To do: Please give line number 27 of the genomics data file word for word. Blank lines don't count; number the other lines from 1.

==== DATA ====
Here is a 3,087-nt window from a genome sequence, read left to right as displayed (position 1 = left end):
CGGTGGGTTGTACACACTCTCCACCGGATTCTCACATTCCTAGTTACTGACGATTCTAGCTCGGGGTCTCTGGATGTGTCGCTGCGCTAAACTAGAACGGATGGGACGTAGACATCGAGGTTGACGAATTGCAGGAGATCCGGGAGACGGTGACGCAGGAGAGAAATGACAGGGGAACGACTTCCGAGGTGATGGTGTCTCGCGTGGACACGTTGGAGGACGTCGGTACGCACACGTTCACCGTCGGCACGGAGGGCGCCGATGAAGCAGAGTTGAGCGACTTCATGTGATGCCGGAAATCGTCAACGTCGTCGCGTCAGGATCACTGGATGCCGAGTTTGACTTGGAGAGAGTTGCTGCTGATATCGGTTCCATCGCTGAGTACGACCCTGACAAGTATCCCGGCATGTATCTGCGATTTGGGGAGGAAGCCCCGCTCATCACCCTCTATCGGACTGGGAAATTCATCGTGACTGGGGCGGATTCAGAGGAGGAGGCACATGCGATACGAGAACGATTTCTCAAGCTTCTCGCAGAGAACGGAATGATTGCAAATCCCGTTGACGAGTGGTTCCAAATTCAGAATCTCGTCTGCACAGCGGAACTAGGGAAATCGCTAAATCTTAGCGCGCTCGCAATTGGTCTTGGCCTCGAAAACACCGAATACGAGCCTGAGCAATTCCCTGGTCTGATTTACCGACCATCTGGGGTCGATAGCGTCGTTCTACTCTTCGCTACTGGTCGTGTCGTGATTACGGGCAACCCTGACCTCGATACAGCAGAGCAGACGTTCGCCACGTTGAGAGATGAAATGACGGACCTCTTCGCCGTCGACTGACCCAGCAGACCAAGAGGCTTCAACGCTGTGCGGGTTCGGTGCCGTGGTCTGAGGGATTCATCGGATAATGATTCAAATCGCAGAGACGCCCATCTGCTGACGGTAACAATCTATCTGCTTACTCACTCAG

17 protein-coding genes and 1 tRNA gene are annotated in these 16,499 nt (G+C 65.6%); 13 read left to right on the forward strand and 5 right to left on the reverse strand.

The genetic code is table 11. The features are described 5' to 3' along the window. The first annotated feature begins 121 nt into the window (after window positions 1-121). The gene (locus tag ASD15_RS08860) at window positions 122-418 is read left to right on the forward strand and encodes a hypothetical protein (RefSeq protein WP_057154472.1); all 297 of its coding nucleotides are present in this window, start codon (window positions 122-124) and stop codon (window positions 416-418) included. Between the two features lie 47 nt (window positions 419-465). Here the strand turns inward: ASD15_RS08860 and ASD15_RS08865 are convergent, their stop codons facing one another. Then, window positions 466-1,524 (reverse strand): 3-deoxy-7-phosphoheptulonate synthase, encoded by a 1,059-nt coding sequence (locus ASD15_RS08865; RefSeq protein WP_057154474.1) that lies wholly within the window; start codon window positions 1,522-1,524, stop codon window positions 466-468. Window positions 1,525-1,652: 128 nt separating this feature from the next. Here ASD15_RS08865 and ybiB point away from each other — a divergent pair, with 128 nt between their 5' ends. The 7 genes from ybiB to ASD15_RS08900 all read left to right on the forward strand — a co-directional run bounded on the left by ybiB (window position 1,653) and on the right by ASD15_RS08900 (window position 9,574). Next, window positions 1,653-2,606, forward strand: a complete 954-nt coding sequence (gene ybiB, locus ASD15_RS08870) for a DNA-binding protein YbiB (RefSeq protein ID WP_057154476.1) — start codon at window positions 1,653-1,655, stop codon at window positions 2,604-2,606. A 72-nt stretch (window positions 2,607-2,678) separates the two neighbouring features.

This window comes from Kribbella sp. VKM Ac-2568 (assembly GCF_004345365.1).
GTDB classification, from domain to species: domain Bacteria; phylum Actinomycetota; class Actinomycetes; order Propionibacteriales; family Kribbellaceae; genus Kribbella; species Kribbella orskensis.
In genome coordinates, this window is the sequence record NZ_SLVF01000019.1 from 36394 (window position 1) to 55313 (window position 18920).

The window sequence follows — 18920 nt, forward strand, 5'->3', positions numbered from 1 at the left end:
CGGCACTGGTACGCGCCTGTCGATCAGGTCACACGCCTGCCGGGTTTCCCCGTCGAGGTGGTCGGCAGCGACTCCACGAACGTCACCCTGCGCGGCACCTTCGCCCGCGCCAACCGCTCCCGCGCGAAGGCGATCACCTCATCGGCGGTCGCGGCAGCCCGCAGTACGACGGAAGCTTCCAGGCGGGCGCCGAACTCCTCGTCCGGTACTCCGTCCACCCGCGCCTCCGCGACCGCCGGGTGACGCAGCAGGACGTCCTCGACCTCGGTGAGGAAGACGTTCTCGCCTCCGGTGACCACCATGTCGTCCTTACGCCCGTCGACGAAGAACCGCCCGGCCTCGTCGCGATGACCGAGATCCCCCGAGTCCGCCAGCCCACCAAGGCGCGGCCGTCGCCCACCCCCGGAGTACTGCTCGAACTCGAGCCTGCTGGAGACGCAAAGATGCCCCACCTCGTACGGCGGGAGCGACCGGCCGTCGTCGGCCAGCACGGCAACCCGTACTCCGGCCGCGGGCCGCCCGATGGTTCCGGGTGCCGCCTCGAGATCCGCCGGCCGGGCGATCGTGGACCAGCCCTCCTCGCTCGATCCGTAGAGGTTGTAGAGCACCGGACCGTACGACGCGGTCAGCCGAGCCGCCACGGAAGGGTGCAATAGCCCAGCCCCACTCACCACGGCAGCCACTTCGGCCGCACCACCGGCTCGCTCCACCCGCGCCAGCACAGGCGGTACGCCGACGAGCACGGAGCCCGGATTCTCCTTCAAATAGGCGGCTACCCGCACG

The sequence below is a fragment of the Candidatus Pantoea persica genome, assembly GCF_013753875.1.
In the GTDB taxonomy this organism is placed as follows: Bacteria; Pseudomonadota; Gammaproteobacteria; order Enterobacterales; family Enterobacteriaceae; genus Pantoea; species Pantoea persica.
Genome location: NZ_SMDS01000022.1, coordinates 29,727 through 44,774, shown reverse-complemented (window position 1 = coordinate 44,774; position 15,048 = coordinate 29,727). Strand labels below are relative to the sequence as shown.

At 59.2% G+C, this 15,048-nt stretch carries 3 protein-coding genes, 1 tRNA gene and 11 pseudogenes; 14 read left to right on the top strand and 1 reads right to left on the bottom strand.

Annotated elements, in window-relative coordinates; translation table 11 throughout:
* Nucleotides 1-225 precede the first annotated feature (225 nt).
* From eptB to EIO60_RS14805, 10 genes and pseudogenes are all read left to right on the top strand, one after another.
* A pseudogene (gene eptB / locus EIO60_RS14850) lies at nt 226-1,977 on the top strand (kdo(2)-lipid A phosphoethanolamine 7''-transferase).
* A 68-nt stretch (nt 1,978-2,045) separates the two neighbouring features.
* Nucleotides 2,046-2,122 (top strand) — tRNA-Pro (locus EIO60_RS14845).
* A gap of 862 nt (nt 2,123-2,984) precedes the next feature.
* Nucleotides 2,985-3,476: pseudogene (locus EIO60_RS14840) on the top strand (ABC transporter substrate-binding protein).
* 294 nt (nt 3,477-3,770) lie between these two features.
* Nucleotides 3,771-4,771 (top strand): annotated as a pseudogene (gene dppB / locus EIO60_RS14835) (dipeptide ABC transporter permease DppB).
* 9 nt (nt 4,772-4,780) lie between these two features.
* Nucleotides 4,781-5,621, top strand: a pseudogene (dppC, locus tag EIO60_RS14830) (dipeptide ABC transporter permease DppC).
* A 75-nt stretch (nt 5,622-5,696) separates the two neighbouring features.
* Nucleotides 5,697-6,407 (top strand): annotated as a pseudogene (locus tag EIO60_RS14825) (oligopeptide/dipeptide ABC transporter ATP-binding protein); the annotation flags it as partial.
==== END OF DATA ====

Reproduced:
* Nucleotides 5,697-6,407 (top strand): annotated as a pseudogene (locus tag EIO60_RS14825) (oligopeptide/dipeptide ABC transporter ATP-binding protein); the annotation flags it as partial.